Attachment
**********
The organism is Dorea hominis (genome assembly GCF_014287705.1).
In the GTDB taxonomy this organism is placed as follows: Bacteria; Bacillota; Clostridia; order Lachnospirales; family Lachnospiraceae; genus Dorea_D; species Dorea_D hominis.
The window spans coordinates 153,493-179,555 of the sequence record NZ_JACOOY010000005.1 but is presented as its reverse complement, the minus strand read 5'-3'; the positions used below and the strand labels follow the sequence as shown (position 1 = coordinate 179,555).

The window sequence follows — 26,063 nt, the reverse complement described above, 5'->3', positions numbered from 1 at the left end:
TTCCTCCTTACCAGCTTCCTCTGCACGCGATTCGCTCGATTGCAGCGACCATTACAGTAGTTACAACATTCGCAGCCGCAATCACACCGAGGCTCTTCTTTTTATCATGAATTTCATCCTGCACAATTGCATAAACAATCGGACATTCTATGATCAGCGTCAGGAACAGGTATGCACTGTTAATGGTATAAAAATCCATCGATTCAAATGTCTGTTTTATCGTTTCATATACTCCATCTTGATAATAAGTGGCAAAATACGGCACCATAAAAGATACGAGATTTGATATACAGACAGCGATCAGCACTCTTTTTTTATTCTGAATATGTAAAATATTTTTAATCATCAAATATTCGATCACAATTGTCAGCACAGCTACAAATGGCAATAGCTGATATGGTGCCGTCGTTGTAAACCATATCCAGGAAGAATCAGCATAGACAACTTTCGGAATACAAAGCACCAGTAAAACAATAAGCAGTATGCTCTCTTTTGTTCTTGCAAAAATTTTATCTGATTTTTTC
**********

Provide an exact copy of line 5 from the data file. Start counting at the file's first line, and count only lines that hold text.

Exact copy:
TTCCTCCTTACCAGCTTCCTCTGCACGCGATTCGCTCGATTGCAGCGACCATTACAGTAGTTACAACATTCGCAGCCGCAATCACACCGAGGCTCTTCTTTTTATCATGAATTTCATCCTGCACAATTGCATAAACAATCGGACATTCTATGATCAGCGTCAGGAACAGGTATGCACTGTTAATGGTATAAAAATCCATCGATTCAAATGTCTGTTTTATCGTTTCATATACTCCATCTTGATAATAAGTGGCAAAATACGGCACCATAAAAGATACGAGATTTGATATACAGACAGCGATCAGCACTCTTTTTTTATTCTGAATATGTAAAATATTTTTAATCATCAAATATTCGATCACAATTGTCAGCACAGCTACAAATGGCAATAGCTGATATGGTGCCGTCGTTGTAAACCATATCCAGGAAGAATCAGCATAGACAACTTTCGGAATACAAAGCACCAGTAAAACAATAAGCAGTATGCTCTCTTTTGTTCTTGCAAAAATTTTATCTGATTTTTTC